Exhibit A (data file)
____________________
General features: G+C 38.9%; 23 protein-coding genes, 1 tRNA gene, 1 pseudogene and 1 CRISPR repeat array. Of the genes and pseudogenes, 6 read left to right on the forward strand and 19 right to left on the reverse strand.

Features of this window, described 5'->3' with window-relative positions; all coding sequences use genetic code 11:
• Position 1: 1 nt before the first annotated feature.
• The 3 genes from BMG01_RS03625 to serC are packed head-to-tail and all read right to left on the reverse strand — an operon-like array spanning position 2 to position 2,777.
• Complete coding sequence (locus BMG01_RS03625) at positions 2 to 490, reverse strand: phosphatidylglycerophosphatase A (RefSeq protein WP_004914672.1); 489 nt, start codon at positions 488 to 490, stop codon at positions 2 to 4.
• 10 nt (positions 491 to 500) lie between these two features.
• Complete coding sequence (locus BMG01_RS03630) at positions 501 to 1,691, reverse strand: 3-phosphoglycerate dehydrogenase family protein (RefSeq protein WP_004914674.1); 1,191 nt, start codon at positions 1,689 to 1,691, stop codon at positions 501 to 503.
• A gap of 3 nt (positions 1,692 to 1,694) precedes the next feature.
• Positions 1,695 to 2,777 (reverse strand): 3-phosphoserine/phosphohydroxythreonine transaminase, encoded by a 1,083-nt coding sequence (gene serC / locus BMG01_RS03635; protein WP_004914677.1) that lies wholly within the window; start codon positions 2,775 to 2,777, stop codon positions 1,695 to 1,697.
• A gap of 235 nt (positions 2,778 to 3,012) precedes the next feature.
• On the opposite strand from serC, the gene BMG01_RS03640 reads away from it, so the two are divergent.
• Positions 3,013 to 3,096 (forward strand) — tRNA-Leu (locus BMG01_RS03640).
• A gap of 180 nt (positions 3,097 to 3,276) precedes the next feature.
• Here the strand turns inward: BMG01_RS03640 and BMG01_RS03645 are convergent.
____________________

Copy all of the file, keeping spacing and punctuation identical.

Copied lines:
General features: G+C 38.9%; 23 protein-coding genes, 1 tRNA gene, 1 pseudogene and 1 CRISPR repeat array. Of the genes and pseudogenes, 6 read left to right on the forward strand and 19 right to left on the reverse strand.

Features of this window, described 5'->3' with window-relative positions; all coding sequences use genetic code 11:
• Position 1: 1 nt before the first annotated feature.
• The 3 genes from BMG01_RS03625 to serC are packed head-to-tail and all read right to left on the reverse strand — an operon-like array spanning position 2 to position 2,777.
• Complete coding sequence (locus BMG01_RS03625) at positions 2 to 490, reverse strand: phosphatidylglycerophosphatase A (RefSeq protein WP_004914672.1); 489 nt, start codon at positions 488 to 490, stop codon at positions 2 to 4.
• 10 nt (positions 491 to 500) lie between these two features.
• Complete coding sequence (locus BMG01_RS03630) at positions 501 to 1,691, reverse strand: 3-phosphoglycerate dehydrogenase family protein (RefSeq protein WP_004914674.1); 1,191 nt, start codon at positions 1,689 to 1,691, stop codon at positions 501 to 503.
• A gap of 3 nt (positions 1,692 to 1,694) precedes the next feature.
• Positions 1,695 to 2,777 (reverse strand): 3-phosphoserine/phosphohydroxythreonine transaminase, encoded by a 1,083-nt coding sequence (gene serC / locus BMG01_RS03635; protein WP_004914677.1) that lies wholly within the window; start codon positions 2,775 to 2,777, stop codon positions 1,695 to 1,697.
• A gap of 235 nt (positions 2,778 to 3,012) precedes the next feature.
• On the opposite strand from serC, the gene BMG01_RS03640 reads away from it, so the two are divergent.
• Positions 3,013 to 3,096 (forward strand) — tRNA-Leu (locus BMG01_RS03640).
• A gap of 180 nt (positions 3,097 to 3,276) precedes the next feature.
• Here the strand turns inward: BMG01_RS03640 and BMG01_RS03645 are convergent.